• where R2=H; C1-C4-alkyl and y=3 to 50;
    • sequences based on alkylene oxide adducts of melamine, of the type of 2-amino-4,6-di-C2-C4-alkyleneamino-1,3,5-triazine sequences;
    • phenol ether sequences based on dihydric phenols and C2-C8 diols, of the type of —C2-C8-alkylene-O—(C6-C18)-arylene-O—(C2-C8)-alkylene-sequences;
    • in the oligotriazine ethers the molar ratio of the substituents R3:R4=20:1 to 1:20,
    • the proportion of the linkages of the triazine segments through bridge members —NH—CHR3—O—R4—O—CHR3—NH— is 5 to 95 mol %.

Triazines herein are aromatic nitrogen heterocycles of the empirical formula C3H3N3 with three nitrogen atoms in a 6-membered ring. Triazine segments herein are parts of a network described herein which are derived from triazines.

The alcohol-etherified melamine-formaldehyde resins, as well as melamine and formaldehyde, may contain further compounds influencing the reactivity of the prepolymers and the molecular structure of the cured polymers, and also up to 20% by mass of further reactive polymers selected from the group consisting of ethylene copolymers, maleic anhydride copolymers, modified maleic anhydride copolymers, poly(meth)acrylates, polyamides, polyesters and polyurethanes and/or up to 20% by mass of aliphatic diols of the HO—R—OH type and also up to 2% by mass of fillers, color pigments, stabilizers, UV absorbers and/or auxiliaries.

Before being processed as a melt, the reactive, three-dimensionally crosslinkable, nonlinear prepolymers are in the form of cylindrical, lenticular, pastille-shaped or spherical particles having an average diameter of 0.5 to 8 mm.

To spin the reactive, three-dimensionally crosslinkable, nonlinear prepolymers they are melted at between 70 and 160° C. and in particular between 70° C. and 130° C.

The diameter of the dies is 0.1 to 3 mm and preferably 0.5 to 1 mm.

Preferably, the dies are situated in or on the tips of cones and the hot air flows along them at a high rate of speed. This makes it possible to elevate the temperature of the meltblown air, which disintegrates the melts into microfibers, far above the curing temperature of the reactive, three-dimensionally crosslinkable, nonlinear prepolymers, which makes particularly fine-denier fibers available without the dies becoming blocked.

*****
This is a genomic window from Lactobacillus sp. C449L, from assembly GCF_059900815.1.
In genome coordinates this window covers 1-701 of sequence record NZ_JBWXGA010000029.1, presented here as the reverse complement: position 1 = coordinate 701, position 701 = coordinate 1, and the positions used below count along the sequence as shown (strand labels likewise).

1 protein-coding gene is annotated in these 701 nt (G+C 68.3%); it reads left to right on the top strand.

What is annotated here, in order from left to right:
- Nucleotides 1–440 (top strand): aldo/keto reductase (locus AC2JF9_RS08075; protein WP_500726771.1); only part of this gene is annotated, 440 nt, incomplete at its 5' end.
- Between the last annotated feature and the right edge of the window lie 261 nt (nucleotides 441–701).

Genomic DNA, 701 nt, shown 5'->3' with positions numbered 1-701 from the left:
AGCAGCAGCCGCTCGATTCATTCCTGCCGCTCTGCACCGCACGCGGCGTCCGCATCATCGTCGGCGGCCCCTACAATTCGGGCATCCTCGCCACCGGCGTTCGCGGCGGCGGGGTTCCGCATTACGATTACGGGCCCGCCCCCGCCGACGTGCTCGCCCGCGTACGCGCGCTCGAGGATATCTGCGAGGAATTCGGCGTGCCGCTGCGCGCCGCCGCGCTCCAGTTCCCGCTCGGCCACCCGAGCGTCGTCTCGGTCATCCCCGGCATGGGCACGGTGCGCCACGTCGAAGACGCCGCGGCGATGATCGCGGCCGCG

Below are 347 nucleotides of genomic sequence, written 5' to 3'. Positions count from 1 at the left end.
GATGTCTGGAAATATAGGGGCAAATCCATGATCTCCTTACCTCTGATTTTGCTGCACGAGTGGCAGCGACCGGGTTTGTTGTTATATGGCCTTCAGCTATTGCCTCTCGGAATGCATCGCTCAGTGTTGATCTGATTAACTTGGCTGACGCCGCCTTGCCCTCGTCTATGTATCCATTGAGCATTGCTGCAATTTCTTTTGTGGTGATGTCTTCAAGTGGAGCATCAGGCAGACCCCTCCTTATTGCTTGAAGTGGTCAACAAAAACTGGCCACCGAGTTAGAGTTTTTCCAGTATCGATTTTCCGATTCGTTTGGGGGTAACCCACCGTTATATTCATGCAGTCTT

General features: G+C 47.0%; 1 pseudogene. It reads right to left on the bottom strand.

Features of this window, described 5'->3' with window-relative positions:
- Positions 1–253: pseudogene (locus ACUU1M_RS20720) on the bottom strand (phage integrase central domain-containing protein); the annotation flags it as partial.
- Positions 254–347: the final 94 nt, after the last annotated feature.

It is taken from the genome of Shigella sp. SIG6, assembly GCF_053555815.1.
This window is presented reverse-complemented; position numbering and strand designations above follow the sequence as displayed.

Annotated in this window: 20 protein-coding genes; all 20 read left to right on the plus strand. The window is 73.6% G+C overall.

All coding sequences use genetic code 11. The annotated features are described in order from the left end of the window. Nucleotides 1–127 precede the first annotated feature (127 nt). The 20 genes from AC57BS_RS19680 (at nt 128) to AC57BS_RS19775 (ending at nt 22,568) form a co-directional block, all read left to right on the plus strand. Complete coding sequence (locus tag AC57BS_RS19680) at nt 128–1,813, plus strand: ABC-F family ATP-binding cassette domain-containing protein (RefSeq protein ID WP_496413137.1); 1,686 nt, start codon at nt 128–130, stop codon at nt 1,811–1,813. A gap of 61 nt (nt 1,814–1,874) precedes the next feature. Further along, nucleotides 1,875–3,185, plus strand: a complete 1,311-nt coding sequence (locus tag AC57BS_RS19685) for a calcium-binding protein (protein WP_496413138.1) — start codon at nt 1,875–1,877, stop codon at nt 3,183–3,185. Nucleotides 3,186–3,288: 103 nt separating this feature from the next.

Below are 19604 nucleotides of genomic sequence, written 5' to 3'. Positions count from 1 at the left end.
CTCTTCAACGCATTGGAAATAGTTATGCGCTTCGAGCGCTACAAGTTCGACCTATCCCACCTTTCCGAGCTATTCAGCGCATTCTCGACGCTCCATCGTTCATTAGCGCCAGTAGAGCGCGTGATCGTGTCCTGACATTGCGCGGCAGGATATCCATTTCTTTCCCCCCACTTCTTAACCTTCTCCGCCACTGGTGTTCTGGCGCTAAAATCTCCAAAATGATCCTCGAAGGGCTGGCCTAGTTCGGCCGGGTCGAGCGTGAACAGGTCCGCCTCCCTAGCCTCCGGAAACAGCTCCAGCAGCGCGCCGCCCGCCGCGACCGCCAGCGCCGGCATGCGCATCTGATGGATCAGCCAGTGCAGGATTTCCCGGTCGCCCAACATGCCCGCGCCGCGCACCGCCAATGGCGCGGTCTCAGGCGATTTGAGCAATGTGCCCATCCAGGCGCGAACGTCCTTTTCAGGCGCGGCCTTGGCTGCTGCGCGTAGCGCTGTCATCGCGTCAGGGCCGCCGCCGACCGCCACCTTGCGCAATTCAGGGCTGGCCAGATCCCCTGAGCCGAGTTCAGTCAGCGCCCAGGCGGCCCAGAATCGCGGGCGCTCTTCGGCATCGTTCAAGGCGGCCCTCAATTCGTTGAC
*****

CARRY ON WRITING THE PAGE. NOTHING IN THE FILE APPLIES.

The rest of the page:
It is further advantageous when the cones have an angle of 10 to 90°.

Preferably, the hot air has a temperature of 100 to 400° C. preferably 180 to 300° C.

The microfibers laid down to form a web can be filaments or have a diameter/length ratio of greater than 1:50. They have an average diameter of 0.5 to 100 μm and preferably of 1 to 7 μm.

The microfibers are separated from the air stream by means of a wire grid or braid inserted into the air/microfiber stream, the wire grid or braid advantageously taking the form of an endless belt. At the same time, in the process, the unconsolidated web forms as a deposited random-laid ply.

Advantageously, the air of the air/microfiber stream is aspirated away underneath the wire grid/braid, causing the very loosely aggregated microfiber web which forms to undergo a first compaction.

The unconsolidated web can further be compacted to a desired degree by mechanical pressure or by forming.

The three-dimensional crosslinking is effected by a condensation reaction. The condensation reaction is speeded (catalyzed) by, for example, gaseous HCl and/or gaseous HBr and/or gaseous formic acid neat or diluted with air or some other inert gas.

The sorption of the catalytically active components can advantageously induce three-dimensional crosslinking at temperatures below the microfiber melting point.

The thermal postcure, in which the microfibers in the web self-bond and/or cure off, is preferably carried out at temperatures of 60 to 320° C. and more preferably at 250 to 280° C. It is advantageous in this connection when the temperature is gradually raised from 60 to 280° C. and preferably from 80 to 280° C.

EXAMPLE 1

A prepolymer prepared by reaction of melamine with formaldehyde and subsequent etherification with methanol and polytetrahydrofuran Mn 250 and having a viscosity of 53 Pa*s at 135° C. is melted in a Rand Castel extruder at a block temperature of 135° C. and the melt is forced through a heated die at 150° C. which has a hole diameter of 1 mm. The die is situated in the tip of a cone having an angle of 20° C. The prepolymer melt exiting from the die is attenuated into microfibers by hot air (190° C., 0.4 bar) flowing along the die cone. The construction of the die used is depicted in FIG. 1.